Chris Robertson of Black Stone Cherry

by Leslie Michele Derrough

Black Stone Cherry signed a record deal with Roadrunner in 2005, released their self-titled debut the following year, and have rarely spent time off the road since. For singer Chris Robertson, this is what Black Stone Cherry is: a live band. "We're one of those few bands that are going today that are still true to what rock and roll used to be," Chris told me during a 2013 interview for Glide magazine. "It's not about a bunch of make-up or computer-simulated music. It's guitars and bass and drums and four dudes on stage."

Chris officially formed Black Stone Cherry with his childhood friend, drummer John Fred Young, guitarist Ben Wells and bass player Jon Lawhon following a party at their practice house the night before his 16th birthday. Although Chris and John Fred had been messing around with music since they were kids, it went from fun jamming on psychedelic blues to something more serious real quick. "That was in early June of 2001 and the next day, which was my birthday, we started Black Stone Cherry and it's been the same four dudes ever since," said Chris.

Since forming, Black Stone Cherry have released five albums, their latest being 2016's Kentucky, which they produced themselves. Numerous BSC singles have landed on the charts worldwide, such as "White Trash Millionaire," "Me And Mary Jane" and "Lonely Train." Their videos have received tons of YouTube airplay, not only for the music but for their humorous interpretations. "Cheaper To Drink Alone" is their latest video. Directed by Blake Judd, it features guest appearances by friends Lzzy Hale and Joe Hottinger from Halestorm. The storyline: the guys are dressed in drag trying to get dates... with themselves. Chris told us how that came together and engaged in an in-depth discussion on songwriting, complete with the stories behind many Black Stone Cherry favorites.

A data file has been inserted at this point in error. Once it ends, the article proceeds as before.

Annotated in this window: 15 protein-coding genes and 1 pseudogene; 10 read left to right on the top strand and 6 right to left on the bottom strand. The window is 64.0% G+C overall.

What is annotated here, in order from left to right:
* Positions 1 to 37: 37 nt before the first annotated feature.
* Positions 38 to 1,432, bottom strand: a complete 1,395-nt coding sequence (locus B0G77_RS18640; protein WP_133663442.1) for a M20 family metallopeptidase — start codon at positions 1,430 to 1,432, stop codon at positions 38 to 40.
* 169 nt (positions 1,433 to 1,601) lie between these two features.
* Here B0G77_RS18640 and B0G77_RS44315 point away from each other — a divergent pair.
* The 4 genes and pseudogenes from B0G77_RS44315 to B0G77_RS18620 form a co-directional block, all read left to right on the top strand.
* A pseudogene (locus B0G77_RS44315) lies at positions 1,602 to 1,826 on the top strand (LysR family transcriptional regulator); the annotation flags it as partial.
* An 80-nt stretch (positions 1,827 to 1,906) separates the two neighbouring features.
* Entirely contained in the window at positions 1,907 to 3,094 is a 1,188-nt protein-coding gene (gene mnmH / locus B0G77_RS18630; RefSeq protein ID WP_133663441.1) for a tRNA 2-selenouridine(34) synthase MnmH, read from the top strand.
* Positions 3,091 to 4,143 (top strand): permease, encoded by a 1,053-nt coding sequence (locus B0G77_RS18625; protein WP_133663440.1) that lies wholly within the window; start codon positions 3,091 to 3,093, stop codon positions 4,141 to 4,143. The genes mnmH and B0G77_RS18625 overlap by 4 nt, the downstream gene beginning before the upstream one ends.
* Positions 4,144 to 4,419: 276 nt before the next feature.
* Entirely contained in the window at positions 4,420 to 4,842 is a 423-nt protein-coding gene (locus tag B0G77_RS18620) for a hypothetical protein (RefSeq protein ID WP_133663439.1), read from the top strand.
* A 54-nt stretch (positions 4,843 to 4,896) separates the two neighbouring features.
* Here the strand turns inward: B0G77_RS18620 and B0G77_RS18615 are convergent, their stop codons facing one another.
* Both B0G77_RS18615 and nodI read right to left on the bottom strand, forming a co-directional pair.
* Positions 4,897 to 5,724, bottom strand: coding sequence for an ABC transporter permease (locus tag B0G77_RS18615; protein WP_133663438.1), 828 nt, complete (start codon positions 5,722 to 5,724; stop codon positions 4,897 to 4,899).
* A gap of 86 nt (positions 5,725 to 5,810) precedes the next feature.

Leslie Michele Derrough (Songfacts): Kentucky has been out over a year now. Any plans of starting on the next record?

Chris Robertson: We have a lot of the music. We don't have any of the lyrics really written though. We've always been a music first, lyrics second kind of band. We do have some rare occasions where it goes the other way but we actually write lyrics and music together. I'm the guy singing them, but a lot of times we'll have music first and that will kind of put off a certain feeling or a vibe for a lyric and then the song transpires from there.

It's a really unique situation with us because all of us write together, but there are instances where I come in with a song and then we all just kind of play it together. We all actually sit down and write every aspect of it together.

Songfacts: Do you prefer to do that when you're at home or on the road?